Heard this in an anime recently, and I was unsure why the particle was used. Context: a guy has invited his girlfriend over to study, and the girlfriend finds a dirty magazine. The following exchange takes place:

男 : 香奈さん? 今日はテスト勉強しにいらしたのでしょう?

女 : 何が勉強だし! どうせ千秋はこういうことばかり考えてたんでしょ!

男 : そんなことないけど…

Why did he say も here instead of saying そんなことないけど or something similar? I can't quite figure out in what sense the particle is being used. It doesn't seem to me a case of it being used in the sense of "even," or trying to show how big of a thing something is. It also doesn't immediately make sense to me for it to be in the sense of "also"; in that case it would mean "that's not the case" (in addition to other things not being the case), but the only way I can make that make sense is if I assume what he means is "I didn't invite you over for that, but I may not have invited you over to study either." I think I'm just missing some possible sense of the particle--could someone enlighten me?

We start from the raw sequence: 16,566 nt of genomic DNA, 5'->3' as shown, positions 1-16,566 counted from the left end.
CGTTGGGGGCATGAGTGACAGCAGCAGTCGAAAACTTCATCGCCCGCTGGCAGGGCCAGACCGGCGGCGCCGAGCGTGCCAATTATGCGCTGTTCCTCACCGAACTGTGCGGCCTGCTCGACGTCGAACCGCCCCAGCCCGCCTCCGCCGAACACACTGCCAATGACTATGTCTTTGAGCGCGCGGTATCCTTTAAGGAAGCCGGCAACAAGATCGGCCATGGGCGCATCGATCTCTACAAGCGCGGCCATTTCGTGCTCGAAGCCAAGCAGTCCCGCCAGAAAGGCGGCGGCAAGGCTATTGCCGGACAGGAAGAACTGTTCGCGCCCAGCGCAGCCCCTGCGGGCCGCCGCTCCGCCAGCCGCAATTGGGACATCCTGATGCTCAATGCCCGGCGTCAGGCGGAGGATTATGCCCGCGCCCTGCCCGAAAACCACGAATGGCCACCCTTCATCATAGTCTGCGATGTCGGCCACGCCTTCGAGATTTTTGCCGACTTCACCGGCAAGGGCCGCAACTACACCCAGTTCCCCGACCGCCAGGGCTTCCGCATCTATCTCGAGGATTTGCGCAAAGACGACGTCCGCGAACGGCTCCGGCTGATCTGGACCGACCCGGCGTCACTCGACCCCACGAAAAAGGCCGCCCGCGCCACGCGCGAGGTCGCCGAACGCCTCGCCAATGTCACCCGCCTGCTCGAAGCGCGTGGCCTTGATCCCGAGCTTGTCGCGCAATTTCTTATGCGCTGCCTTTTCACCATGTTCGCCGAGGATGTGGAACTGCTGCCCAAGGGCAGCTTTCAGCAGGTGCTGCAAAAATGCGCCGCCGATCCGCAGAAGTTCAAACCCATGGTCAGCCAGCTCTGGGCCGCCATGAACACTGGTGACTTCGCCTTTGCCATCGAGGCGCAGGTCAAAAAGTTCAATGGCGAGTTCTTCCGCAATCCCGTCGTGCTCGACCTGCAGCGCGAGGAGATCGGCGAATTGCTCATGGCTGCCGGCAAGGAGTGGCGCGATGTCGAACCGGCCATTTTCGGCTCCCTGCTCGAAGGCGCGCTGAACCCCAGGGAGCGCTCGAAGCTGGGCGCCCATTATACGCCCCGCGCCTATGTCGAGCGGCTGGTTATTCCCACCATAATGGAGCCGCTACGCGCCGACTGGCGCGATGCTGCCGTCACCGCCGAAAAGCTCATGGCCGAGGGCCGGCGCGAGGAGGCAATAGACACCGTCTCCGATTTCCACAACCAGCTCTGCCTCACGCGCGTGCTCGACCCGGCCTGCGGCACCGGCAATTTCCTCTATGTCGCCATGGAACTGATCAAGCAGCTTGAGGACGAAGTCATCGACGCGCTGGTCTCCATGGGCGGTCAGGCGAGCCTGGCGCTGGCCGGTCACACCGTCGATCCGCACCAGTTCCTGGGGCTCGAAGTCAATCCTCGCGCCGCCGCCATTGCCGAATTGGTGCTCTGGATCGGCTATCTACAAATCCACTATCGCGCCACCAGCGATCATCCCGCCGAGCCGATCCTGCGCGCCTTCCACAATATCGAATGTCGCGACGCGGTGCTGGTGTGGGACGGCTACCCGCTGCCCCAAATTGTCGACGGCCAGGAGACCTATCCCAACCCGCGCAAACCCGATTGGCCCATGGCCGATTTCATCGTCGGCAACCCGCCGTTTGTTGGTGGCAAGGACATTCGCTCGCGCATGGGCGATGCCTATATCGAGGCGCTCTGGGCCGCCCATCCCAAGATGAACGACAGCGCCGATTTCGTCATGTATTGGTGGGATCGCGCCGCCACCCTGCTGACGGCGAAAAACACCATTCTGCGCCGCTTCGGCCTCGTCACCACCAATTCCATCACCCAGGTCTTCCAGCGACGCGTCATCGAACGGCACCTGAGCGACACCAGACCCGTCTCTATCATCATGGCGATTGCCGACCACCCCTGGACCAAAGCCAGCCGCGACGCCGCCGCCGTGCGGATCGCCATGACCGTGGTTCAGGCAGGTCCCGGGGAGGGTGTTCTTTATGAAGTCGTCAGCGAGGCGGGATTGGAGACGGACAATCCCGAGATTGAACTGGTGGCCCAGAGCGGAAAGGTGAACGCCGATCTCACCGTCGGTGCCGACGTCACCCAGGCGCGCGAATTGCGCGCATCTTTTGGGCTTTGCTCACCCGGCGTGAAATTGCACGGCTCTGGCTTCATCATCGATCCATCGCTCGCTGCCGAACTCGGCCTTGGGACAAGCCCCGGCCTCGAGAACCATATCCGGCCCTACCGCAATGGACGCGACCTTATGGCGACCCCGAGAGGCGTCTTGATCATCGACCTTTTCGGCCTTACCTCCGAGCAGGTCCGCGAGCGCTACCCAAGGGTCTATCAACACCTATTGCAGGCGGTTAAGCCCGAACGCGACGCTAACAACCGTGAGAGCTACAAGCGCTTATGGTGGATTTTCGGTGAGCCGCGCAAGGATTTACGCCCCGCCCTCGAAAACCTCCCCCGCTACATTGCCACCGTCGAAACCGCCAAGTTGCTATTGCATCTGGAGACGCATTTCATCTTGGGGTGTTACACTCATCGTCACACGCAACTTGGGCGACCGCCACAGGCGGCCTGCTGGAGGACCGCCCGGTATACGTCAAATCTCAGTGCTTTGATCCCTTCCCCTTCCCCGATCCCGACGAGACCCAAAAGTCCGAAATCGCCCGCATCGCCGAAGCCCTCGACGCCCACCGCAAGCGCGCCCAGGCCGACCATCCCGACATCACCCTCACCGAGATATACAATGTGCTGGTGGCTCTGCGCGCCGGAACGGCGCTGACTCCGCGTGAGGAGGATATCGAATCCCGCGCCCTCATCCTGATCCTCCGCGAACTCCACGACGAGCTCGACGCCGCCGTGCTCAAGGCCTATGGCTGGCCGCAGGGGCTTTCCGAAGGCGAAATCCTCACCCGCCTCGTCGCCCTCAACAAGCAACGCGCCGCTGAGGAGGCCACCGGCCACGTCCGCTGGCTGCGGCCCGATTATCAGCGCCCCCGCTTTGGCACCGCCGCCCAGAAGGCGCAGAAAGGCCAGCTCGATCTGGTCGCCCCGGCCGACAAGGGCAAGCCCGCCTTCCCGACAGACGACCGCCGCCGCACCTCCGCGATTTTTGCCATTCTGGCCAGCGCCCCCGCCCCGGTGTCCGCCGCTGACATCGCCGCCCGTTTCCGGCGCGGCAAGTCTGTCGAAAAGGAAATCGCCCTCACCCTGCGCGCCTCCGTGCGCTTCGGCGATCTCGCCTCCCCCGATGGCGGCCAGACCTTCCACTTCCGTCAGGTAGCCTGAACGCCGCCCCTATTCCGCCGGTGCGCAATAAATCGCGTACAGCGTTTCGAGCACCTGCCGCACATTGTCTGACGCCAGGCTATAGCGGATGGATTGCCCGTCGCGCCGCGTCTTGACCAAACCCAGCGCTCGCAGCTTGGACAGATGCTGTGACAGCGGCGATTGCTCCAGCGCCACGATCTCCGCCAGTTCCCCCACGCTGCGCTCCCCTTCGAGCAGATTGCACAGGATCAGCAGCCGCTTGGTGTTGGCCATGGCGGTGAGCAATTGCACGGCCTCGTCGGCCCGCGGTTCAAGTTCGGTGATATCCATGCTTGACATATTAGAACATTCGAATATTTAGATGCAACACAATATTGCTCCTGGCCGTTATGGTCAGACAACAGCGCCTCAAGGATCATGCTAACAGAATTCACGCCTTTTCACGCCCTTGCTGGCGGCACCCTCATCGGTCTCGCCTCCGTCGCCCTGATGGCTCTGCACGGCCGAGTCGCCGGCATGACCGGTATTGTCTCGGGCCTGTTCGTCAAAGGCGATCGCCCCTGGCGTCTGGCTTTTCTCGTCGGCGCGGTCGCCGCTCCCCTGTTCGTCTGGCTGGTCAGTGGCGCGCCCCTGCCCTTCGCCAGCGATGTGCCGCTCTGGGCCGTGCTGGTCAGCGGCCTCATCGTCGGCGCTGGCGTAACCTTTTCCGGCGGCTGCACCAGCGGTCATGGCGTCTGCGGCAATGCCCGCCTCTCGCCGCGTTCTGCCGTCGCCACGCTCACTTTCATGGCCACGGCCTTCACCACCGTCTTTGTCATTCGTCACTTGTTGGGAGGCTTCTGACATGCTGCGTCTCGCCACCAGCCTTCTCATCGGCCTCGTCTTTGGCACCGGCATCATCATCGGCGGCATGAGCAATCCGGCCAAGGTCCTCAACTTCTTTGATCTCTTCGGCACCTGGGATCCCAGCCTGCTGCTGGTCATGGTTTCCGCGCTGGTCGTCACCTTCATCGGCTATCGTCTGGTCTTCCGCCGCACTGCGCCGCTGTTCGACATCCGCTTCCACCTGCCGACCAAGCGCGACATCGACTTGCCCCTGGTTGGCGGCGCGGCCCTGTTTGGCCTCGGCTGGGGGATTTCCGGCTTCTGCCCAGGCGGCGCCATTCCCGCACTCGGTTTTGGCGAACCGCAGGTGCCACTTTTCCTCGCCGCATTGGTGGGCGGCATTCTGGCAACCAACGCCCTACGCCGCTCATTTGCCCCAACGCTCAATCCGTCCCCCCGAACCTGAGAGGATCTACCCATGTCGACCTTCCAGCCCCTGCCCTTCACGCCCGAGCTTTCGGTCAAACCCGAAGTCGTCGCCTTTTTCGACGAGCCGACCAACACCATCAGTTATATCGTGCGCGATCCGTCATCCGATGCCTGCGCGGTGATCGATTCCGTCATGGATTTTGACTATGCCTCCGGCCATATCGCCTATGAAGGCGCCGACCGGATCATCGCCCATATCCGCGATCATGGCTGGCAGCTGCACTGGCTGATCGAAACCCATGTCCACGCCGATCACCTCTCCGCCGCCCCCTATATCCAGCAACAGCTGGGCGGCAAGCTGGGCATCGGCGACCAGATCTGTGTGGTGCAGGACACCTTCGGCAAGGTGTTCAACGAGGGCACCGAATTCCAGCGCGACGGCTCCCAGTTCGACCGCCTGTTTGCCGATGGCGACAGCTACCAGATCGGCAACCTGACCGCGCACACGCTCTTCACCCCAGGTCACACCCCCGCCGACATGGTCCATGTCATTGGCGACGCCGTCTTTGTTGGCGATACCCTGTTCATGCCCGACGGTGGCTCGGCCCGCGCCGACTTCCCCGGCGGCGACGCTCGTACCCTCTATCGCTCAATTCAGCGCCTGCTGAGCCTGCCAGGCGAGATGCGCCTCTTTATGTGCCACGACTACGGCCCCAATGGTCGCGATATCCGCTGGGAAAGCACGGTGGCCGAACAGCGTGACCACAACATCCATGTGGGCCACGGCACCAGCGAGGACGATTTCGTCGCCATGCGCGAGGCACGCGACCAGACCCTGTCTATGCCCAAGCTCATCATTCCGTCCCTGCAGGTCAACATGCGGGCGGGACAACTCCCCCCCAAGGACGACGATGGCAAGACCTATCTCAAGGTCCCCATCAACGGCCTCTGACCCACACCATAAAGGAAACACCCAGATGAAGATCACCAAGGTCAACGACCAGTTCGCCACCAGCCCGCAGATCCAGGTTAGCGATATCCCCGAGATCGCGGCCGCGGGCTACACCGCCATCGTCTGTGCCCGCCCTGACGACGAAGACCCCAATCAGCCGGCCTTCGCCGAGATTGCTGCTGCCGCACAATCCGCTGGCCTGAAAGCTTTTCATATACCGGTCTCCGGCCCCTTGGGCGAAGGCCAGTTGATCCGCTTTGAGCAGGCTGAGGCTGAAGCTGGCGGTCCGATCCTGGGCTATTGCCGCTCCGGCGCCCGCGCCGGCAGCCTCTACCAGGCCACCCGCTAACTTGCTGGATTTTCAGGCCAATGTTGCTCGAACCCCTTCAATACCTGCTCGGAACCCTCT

The も is used in the sense of...

も 🈩〘副助〙* 
⓬ さりげなく取り立てて、文意をやわらげる。...
(from 明鏡国語辞典)

The も softens the statement. 「そんなことない」 sounds softer and less decisive/assertive than 「そんなことない」.

* 明鏡国語辞典 categorizes 係助詞(binding particles) as 副助詞(adverbial particles).

  • なので・・・千秋くんは、多少「こういうこと」を考えたんでしょうね・・
    – Chocolate
    Jul 29 '17 at 12:19

I will logically strenghen ǝʇɐןoɔoɥƆ's answer.

  • Aだ。 It is 100% A.
  • Aもだ。Bもだ。 It is 50% A.
  • Aもだ。Bもだ。Cもだ。 It is 33% A.
  • Aもだ。 It is less than 100% A.

So, the も softens the statement. "Aもだ" sounds softer and less decisive/assertive than "Aだ".


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